Rebel With A Cause: Director Djibril Diop Mambéty
Djibril Diop Mambéty (January 1945 – July 23, 1998) was a technically savvy Senegalese film director and one the most unique of all African artists. Mambety had studied drama in Senegal, and he worked as a stage actor at the Daniel Sorano National Theater in Dakar after graduation. But he was expelled from Sorano a short time later. Undisciplined, they said and the experience goaded him to pursue his love affair with cinema. Mambety remembered his expulsion as a kind of challenge; he refused to give up and immediately set about raising money to make films.
While he has made very few films, only two features, he has gained an international reputation for the way he unites form and content to expand the possibilities for cinematic communication in Africa. Rather than the linear narrative and slow pacing, which is associated with many African films and which is seen as a means of transforming a lifestyle associated with the continent and the oral tradition into a different medium. From his earliest films, Mambety challenges established norms of cinematic communication as he develops a voice that will represent his unique point of view and provide one way of representing postcolonial Africa.
Although he had no formal training in cinema, the twenty-four-year-old directed and produced his first film short, Contras’ City (A city of contrasts), in experimental and satirical, the film lampooned the freewheeling cosmopolitanism of Dakar’s colonial architecture, in which, as Mambety noted, “we had a Sudanese-style cathedral, a chamber of commerce building looking like a theater, while the theater resembled a block of council flats.”
Mambety’s next short, Badou Boy, was released in 1970. The film explored contemporary Senegalese society by pitting an individual against the state: a sly young hooligan, said to be modeled on Mambety himself, spends the outmaneuvering a crass, bowlegged, overweight policeman. Although both were box-office disasters, they were critically acclaimed— Badou Boy won the Silver Tanit at the 1970 Carthage Film Festival in Tunisia. In 1973, Mambety released his masterpiece, Touki-Bouki (The hyena’s journey), a tour de force of narrative and technical sophistication. It combined the styles of Mambety’s first two films, marrying montage and narrative, challenging audiences with its unconventional collage of political and sexual images, enticing them with its story and its use of color and music.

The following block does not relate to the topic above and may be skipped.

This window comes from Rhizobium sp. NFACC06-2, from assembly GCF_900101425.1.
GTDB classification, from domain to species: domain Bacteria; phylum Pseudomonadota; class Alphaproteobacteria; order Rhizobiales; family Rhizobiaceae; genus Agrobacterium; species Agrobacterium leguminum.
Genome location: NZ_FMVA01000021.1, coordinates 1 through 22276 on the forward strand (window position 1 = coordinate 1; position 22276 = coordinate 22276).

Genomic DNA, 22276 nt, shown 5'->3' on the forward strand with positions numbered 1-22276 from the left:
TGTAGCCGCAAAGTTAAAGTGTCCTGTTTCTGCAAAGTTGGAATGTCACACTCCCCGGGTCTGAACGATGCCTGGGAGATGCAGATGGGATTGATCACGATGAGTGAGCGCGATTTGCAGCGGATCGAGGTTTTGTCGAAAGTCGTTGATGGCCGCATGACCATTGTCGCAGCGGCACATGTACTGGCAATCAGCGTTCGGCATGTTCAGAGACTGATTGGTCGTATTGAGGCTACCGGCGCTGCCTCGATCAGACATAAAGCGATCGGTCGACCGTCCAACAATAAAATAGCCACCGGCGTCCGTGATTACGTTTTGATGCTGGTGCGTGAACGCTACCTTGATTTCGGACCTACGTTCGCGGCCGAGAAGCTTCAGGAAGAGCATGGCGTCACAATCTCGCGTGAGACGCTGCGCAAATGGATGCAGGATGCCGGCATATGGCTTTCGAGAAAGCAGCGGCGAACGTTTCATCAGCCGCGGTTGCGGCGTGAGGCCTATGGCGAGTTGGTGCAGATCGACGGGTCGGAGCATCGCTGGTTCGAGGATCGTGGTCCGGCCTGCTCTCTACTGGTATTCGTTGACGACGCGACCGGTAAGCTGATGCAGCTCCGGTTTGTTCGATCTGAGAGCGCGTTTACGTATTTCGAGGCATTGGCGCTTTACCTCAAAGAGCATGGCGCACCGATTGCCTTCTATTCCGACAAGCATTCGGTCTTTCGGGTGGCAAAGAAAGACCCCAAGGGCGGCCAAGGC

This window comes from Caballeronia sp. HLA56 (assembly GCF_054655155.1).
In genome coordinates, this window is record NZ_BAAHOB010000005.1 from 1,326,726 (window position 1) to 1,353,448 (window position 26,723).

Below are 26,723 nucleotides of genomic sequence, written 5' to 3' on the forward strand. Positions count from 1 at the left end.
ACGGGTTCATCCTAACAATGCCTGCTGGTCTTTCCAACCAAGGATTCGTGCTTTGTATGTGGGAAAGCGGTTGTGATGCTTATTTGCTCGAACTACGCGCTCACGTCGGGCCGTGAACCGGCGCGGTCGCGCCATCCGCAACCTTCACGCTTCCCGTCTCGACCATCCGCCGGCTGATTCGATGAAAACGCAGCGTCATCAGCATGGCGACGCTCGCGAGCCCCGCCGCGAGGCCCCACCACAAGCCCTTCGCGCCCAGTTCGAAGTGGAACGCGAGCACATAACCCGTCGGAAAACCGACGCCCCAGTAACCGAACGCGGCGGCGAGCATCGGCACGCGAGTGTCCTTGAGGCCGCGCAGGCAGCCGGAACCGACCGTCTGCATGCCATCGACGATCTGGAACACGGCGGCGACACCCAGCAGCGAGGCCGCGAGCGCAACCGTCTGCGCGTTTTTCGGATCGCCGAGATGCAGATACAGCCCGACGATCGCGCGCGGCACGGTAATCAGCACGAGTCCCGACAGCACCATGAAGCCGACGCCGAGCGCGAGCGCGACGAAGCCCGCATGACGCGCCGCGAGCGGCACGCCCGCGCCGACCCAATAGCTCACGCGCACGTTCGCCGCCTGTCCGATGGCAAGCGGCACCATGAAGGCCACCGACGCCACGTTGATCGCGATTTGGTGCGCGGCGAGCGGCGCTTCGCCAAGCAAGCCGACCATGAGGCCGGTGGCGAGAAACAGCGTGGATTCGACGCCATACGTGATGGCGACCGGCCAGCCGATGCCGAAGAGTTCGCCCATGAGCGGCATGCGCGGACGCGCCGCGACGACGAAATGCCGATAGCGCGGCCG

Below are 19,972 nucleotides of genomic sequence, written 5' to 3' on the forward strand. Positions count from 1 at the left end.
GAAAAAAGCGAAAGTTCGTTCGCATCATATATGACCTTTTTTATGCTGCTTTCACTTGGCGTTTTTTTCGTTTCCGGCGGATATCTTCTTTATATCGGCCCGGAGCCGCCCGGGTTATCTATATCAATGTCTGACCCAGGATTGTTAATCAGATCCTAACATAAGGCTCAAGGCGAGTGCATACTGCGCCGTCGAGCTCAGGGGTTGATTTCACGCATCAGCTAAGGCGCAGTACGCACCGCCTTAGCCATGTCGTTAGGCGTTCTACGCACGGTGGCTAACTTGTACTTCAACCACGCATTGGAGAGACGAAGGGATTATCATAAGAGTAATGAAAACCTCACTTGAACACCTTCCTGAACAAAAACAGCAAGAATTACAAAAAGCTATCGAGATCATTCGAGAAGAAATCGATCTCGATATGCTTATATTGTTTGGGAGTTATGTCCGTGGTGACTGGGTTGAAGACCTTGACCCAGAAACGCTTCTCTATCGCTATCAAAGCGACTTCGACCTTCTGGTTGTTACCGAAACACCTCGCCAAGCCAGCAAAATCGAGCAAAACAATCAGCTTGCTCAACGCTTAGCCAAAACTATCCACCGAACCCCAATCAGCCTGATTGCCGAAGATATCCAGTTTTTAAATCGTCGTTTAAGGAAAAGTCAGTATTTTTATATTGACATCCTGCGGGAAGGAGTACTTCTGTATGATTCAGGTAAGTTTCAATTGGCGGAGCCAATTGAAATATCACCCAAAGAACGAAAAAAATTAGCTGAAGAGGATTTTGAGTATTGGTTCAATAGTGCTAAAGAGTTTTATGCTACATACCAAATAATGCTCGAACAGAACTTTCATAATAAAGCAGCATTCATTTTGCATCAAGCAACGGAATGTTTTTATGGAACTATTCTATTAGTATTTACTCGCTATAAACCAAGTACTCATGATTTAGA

Touki-Bouki, Mambety’s first feature-length was a critical smash: it won the Special Jury Award at the Moscow Film Festival and the International Critics Award at Cannes. It was unlike anything in the history of African cinema; today, film scholars around the world agree that Touki-Bouki is a classic. Its central themes are wealth, youth, and delusion: Mory and Anta are a fashionable young Senegalese couple on the run from their families, their home, and their future dreaming of Europe. The story revolves around the couple’s brash and illegal attempts to get enough cash for boat tickets to Paris. But it is less the narrative than its mode of presentation that carries the burden of meaning. Mambety mixes elements of several storytelling techniques to create phantasmal images of postcolonial African society’s myriad failings.
Despite the success, Mambety did not produce another feature for almost twenty years. During this long absence, he was able to make only one: Parlons Grand-mére (Let’s talk, Grandmother), a short he made in while helping his friend the Burkinabe director Idrissa Ouedraogo with the making of Yaaba.